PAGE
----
The Stratford Festival Archives is considered the world’s largest and most complete performing arts archives devoted to a single theatre. Its mandate is to represent all Festival artistic and administrative activities, preserve a comprehensive documentary and physical record of the Festival’s history, and make the materials available to all users, in order to enhance the understanding of live theatre and of the Stratford Festival’s contribution to world theatre.
History and Holdings
Since its founding in 1967, the Archives has grown into an internationally recognized theatre resource with records and artifacts documenting every aspect of the Stratford Festival’s history and achievements since 1952. We are an invaluable resource for our own staff and artists, and for external users, assisting with thousands of requests each year. The Archives is open to the public year-round, Monday-Friday.
The Stratford Festival Archives is unique, not only as one of the oldest formally constituted archives of its kind in North America, but also because of the scope and comprehensiveness of the records it maintains.
The Archives contains many rare and unique artifacts, including the robe worn by Alec Guinness in the inaugural 1953 production of Richard III, archival videos of productions, a chair reputed to have been owned by William Shakespeare and a copy of the Fourth Folio of Shakespeare’s works.
The Archives also maintains a book collection and is the repository of personal archives from such Festival artists as Tanya Moiseiwitsch, Brian Jackson, Richard Monette and Stanley Silverman.
- Administrative records
- Architectural plans – Avon Theatre
- Architectural plans – Festival Theatre
- Architectural plans – miscellaneous and other theatres
- Architectural plans – Studio Theatre
- Architectural plans – Tom Patterson Theatre
- Archives records
- Art collection
- Cassettes – miscellaneous
- Cassettes – production
- Clippings books
- Cole collection (programs and posters)
- Communications/Publicity: Graphics, Marketing, Education, press releases, newsletters
- Compact discs – commercial
- Design sketches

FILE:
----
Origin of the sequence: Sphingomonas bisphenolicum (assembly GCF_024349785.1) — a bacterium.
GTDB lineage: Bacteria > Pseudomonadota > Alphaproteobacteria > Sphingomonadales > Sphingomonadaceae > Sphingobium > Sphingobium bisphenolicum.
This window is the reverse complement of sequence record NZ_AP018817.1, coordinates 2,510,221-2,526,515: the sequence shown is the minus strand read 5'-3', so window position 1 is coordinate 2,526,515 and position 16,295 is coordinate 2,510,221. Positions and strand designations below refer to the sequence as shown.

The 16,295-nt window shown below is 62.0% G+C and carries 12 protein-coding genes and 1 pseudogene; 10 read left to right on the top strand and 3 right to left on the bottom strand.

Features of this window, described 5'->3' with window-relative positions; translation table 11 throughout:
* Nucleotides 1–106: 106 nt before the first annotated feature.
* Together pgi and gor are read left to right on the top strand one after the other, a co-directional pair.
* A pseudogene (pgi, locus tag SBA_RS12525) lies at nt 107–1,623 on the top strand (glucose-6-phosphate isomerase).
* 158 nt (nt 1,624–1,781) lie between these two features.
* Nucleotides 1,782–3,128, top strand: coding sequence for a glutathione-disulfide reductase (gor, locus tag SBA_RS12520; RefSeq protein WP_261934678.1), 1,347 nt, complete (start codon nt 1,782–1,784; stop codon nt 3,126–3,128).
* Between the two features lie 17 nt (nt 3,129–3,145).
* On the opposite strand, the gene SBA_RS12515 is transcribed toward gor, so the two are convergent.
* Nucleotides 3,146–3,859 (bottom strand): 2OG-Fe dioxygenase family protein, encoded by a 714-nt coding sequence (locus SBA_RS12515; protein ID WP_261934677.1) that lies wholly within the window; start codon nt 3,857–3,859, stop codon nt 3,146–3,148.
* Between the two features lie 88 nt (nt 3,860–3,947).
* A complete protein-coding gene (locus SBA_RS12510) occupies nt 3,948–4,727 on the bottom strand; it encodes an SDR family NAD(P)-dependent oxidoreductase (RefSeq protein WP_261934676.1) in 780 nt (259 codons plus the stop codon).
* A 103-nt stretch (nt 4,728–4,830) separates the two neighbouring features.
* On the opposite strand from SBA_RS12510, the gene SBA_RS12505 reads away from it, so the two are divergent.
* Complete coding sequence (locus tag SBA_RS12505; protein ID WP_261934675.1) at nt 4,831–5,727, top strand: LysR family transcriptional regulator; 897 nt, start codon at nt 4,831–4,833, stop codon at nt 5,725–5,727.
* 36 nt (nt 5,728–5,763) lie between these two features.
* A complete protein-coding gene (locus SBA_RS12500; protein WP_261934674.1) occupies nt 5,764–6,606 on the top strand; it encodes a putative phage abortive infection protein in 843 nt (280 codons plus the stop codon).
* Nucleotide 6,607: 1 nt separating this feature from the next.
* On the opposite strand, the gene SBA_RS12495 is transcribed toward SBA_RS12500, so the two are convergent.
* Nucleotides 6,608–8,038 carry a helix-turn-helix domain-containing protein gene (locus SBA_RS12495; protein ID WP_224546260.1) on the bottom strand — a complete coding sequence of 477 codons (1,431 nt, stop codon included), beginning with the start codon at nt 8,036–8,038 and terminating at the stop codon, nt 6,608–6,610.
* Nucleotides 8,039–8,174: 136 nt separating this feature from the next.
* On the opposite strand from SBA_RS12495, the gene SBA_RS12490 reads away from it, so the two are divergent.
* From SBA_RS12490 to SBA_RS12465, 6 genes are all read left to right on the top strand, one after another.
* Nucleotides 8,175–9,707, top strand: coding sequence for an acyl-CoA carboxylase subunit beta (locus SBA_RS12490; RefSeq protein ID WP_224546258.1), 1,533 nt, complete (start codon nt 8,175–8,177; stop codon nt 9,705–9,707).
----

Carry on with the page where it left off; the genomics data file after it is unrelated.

- Design sketches – negatives
- Design sketches – wigs
- Directors’ Office records
- Dye records
- Elliot Hayes collection
- Films – miscellaneous
- Headwear – Festival Theatre productions
- Headwear – Avon Theatre productions
- Headwear – Tom Patterson Theatre productions
- Life safety systems
- Lighting records
- Marketing materials
- Miscellaneous art posters
- Music Office records
- Oral history
- Photographs – miscellaneous
- Photographs – production
- Production Office records
- Prompt books
- Prop sketches – Avon Theatre productions
- Prop sketches – Festival Theatre productions
- Prop sketches – Tom Patterson Theatre productions
- Record albums
- Record albums – 45 r.p.m.
- Record albums – CBC
- Reels – miscellaneous material
- Reels – production
- Richard Monette fonds
- Scenery bibles
- Scores – miscellaneous material
- Scores – play productions
- Scores – small ensemble
- Set models
- Set designs – Avon Theatre
- Set designs – Festival Theatre
- Set designs – Tom Patterson Theatre
- Slide collection – production
- Special collections
- Stage Management records
- Stanley Silverman collection
- Tanya Moiseiwitsch collection – photographs
- Tanya Moiseiwitsch fonds
- Tom Patterson collection
- Videos – marketing
- Videos – miscellaneous material
- Videos – productions (1968–present)
- Videos – transfer project to DigiBeta tapes
- Wardrobe bibles
- Wig bibles
In 2005 the Archives moved to a purpose-built facility on Brunswick Street (with entrance at 350 Douro Street). The collections are stored in a temperature-controlled environment and are protected by argonite and FM 200 fire suppression systems. This facility has provided the Archives with a larger reading room area for researchers, a new workroom space and increased storage capacity. A renovation carried out in 2010 has fully revamped the public areas: the entrance, reading room, office and workspaces have been fully renovated and re-arranged. A new meeting room has been created, and a new media room has been set up for users who wish to view the Archives’ many audiovisual treasures, including archival recordings of productions from 1968 on. A new 4,000-square-foot display area has been created for public Archives Tours.
Festival Treasures Exhibition – Creating the Wild Kingdom
June 30 to October 12, at the Stratford Perth Museum
4275 Huron Road, Stratford N5A 6S6
Hours: Monday to Saturday 10-4 / Sundays 12-4
Take a fun-filled safari through items from the Stratford Festival Archives and explore inventive ways to bring birds and beasts to the stage.
This fun and informative exhibit features audio-visual material, design sketches, documents, photographs, props and costumes to illustrate how Festival artisans create real and fantastic animals, birds and other creatures from the Wild Kingdom, for use in theatre productions.
Admission to the Museum: $5 adults, $4 seniors/students, $3 children; Free for Museum members. Space is accessible. No photography.
To purchase tickets, please click this symbol () next to your play performance BUY button on the calendar or visit www.stratfordperthmuseum.ca.
The Stratford Festival Archives also contributes to exhibitions in prestigious venues such as the McNay Art Museum in San Antonio, the AGO in Toronto, Castle Kilbride in Baden, Ontario, The New York Public Library for the Performing Arts, and the University of Guelph.
Besides being open for research, the Archives offers public tours on Thursdays and Fridays, June through September.